Posts tagged ‘tom waits’

October 6, 2010

Perverts Wanted

Just kidding… or maybe not. We need artists and we need art about sex. Whether that means something depraved or something tasteful, let us know. We are open-minded.

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September 28, 2010

Lawrence Ferlinghetti Tribute

On October 2nd, Lawrence Ferlinghetti and his Beat bookstore and publisher, City Lights, will receive Litquake’s 2010 Barbary Award at Herbst Theater.

The celebration will be attended by Tom Waits,  Patti Smith, Lenny Kaye, Winona Ryder, Michael McClure and Eric Drooker.

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September 23, 2010

Issue Eight Update

Thanks to everyone who’s thus far contributed to Beatdom’s eighth issue. I know it’s a long time coming, but be patient – it’ll be here in January, and it’ll be better than ever.

The theme of this issue, as you know, if SEX.

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September 18, 2010

5 Tips from the Beats on how to Write Better

Guest post by Ardin Lalui, a writer inspired by Tom Waits and Cormac McCarthy.

While the beats have gained a reputation for spontaneous, free-flowing, unedited writing, the truth is that usually, good writing takes time and practice. The best beat writers were well aware of this. Here are 5 of their tips on how good writing happens:

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July 15, 2010

One Fast Move Or I’m Gone

The Henry Miller Library is holding “The Event of The Season” this August 14th, with a screening of the movie One Fast Move or I’m Gone and a concert by Jay Farrar and Benjamin Gibbard.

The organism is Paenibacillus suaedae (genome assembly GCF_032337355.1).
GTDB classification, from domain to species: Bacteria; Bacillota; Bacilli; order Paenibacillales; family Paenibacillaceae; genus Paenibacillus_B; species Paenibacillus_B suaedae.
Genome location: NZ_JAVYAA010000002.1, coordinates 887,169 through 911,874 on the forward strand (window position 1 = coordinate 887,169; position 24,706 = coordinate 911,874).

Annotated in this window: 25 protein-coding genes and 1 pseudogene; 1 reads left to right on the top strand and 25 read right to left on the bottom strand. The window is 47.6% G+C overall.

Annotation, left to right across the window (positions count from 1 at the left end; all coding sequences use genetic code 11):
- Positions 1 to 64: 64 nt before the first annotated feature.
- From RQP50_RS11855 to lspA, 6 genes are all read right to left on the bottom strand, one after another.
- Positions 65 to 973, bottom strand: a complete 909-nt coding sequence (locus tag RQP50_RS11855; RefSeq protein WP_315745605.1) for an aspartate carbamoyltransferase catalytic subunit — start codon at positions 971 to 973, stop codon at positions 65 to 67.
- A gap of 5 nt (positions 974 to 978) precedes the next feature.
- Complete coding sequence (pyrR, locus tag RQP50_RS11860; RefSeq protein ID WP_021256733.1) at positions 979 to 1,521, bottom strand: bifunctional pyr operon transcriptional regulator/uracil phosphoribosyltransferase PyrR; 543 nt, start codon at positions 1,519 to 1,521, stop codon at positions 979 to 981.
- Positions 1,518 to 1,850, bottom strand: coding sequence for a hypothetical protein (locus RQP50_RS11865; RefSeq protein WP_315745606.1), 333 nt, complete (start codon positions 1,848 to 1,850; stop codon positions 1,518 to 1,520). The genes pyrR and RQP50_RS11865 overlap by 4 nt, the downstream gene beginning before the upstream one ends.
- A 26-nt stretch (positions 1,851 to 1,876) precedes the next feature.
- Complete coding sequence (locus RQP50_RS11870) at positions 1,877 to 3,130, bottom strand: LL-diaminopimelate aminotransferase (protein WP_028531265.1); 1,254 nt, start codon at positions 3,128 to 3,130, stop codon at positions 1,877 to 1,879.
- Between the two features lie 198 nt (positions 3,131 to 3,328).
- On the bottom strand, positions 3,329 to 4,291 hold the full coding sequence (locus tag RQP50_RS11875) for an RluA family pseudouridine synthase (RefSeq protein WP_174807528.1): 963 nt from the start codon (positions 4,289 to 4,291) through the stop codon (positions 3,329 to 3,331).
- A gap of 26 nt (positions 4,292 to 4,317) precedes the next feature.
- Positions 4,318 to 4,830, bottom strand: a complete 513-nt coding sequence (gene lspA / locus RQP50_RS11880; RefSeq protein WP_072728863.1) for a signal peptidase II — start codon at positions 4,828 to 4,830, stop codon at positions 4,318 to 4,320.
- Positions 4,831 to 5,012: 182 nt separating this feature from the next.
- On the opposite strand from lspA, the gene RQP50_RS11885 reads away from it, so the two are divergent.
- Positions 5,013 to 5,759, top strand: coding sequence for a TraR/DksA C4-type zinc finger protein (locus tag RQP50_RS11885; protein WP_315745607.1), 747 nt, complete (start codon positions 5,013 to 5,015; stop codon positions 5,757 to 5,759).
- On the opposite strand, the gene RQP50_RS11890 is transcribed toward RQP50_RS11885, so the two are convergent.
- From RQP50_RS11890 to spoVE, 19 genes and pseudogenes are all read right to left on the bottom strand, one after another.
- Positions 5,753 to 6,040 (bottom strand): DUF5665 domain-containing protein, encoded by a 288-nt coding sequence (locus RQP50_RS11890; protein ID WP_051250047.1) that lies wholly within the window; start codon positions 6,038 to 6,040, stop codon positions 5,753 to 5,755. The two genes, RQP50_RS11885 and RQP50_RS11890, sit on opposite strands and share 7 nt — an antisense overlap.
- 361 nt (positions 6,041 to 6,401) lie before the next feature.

The movie features Tom Waits, Lawrence Ferlinghetti and Patti Smith, and was largely filmed in and around Big Sur. The event will be catered by Grapes of Wrath Catering – which is owned by a former neighbour of Kerouac during his time at Big Sur.

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May 4, 2010

Tom Waits

In Beatdom #3 we brought you Tom Waits as part of our regular “Modern Beat” section. In celebration of the upcoming “Music” issue, we thought you might like to reread this essay…

Tom Waits is often viewed as an heir to the Beat Generation, and indeed he acknowledges the strong influence the Bets, and in particular Burroughs and Kerouac, have had upon his work. It’s not hard to see in Waits’ work the musical influences of the bop artists held in such importance by the Beats, as well as the lyrical significance of urban, Cold War America, a central tenant of Beat literature.

Elvis Costello quipped that around the release of ‘Swordfishtrombones’ and ‘Raindogs’, Waits shed an image that was entirely built upon the legends of the Beat Generation, and partially on those who influenced the Beats. He called it “this hipster thing he’d taken from Kerouac and Bukowski, and the music was tied to some Beat/ Jazz thing.” Indeed, many remember meeting Waits or even seeing him perform, looking as though he’d just stepped off a freight train, after years of footloose wandering…

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